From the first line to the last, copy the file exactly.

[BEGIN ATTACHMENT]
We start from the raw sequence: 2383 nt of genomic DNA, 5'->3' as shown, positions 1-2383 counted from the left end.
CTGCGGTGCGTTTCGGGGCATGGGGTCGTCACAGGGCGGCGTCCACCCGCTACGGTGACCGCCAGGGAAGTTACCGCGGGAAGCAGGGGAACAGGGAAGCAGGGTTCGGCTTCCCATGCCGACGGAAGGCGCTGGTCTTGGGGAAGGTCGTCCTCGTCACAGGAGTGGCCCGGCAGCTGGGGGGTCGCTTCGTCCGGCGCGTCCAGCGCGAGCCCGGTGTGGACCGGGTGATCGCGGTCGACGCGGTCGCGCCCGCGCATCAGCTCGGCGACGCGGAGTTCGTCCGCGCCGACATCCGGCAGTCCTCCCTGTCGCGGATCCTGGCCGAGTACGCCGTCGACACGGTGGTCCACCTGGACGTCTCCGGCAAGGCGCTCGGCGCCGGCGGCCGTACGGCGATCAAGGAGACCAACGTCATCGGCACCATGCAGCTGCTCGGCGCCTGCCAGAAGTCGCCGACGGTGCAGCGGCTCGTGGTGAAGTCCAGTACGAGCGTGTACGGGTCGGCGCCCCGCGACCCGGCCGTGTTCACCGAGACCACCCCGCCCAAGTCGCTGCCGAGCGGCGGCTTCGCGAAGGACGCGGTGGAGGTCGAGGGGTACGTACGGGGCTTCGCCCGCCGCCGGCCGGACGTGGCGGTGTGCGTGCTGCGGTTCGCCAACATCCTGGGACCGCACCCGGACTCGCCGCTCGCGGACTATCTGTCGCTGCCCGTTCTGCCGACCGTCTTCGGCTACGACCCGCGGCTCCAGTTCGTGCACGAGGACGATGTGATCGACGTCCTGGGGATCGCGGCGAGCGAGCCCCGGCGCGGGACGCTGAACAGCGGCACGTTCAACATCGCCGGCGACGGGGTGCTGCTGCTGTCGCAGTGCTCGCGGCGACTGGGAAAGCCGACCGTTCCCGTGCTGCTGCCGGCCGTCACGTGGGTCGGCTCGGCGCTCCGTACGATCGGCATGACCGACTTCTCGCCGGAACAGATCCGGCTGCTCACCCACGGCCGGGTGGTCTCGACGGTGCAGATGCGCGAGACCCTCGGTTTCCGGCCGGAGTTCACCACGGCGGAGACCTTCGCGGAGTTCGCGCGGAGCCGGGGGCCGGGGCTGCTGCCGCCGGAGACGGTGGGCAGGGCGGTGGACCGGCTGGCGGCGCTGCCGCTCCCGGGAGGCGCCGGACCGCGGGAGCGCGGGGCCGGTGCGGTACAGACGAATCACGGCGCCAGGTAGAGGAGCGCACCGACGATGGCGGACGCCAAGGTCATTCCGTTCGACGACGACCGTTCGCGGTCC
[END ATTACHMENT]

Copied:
We start from the raw sequence: 2383 nt of genomic DNA, 5'->3' as shown, positions 1-2383 counted from the left end.
CTGCGGTGCGTTTCGGGGCATGGGGTCGTCACAGGGCGGCGTCCACCCGCTACGGTGACCGCCAGGGAAGTTACCGCGGGAAGCAGGGGAACAGGGAAGCAGGGTTCGGCTTCCCATGCCGACGGAAGGCGCTGGTCTTGGGGAAGGTCGTCCTCGTCACAGGAGTGGCCCGGCAGCTGGGGGGTCGCTTCGTCCGGCGCGTCCAGCGCGAGCCCGGTGTGGACCGGGTGATCGCGGTCGACGCGGTCGCGCCCGCGCATCAGCTCGGCGACGCGGAGTTCGTCCGCGCCGACATCCGGCAGTCCTCCCTGTCGCGGATCCTGGCCGAGTACGCCGTCGACACGGTGGTCCACCTGGACGTCTCCGGCAAGGCGCTCGGCGCCGGCGGCCGTACGGCGATCAAGGAGACCAACGTCATCGGCACCATGCAGCTGCTCGGCGCCTGCCAGAAGTCGCCGACGGTGCAGCGGCTCGTGGTGAAGTCCAGTACGAGCGTGTACGGGTCGGCGCCCCGCGACCCGGCCGTGTTCACCGAGACCACCCCGCCCAAGTCGCTGCCGAGCGGCGGCTTCGCGAAGGACGCGGTGGAGGTCGAGGGGTACGTACGGGGCTTCGCCCGCCGCCGGCCGGACGTGGCGGTGTGCGTGCTGCGGTTCGCCAACATCCTGGGACCGCACCCGGACTCGCCGCTCGCGGACTATCTGTCGCTGCCCGTTCTGCCGACCGTCTTCGGCTACGACCCGCGGCTCCAGTTCGTGCACGAGGACGATGTGATCGACGTCCTGGGGATCGCGGCGAGCGAGCCCCGGCGCGGGACGCTGAACAGCGGCACGTTCAACATCGCCGGCGACGGGGTGCTGCTGCTGTCGCAGTGCTCGCGGCGACTGGGAAAGCCGACCGTTCCCGTGCTGCTGCCGGCCGTCACGTGGGTCGGCTCGGCGCTCCGTACGATCGGCATGACCGACTTCTCGCCGGAACAGATCCGGCTGCTCACCCACGGCCGGGTGGTCTCGACGGTGCAGATGCGCGAGACCCTCGGTTTCCGGCCGGAGTTCACCACGGCGGAGACCTTCGCGGAGTTCGCGCGGAGCCGGGGGCCGGGGCTGCTGCCGCCGGAGACGGTGGGCAGGGCGGTGGACCGGCTGGCGGCGCTGCCGCTCCCGGGAGGCGCCGGACCGCGGGAGCGCGGGGCCGGTGCGGTACAGACGAATCACGGCGCCAGGTAGAGGAGCGCACCGACGATGGCGGACGCCAAGGTCATTCCGTTCGACGACGACCGTTCGCGGTCC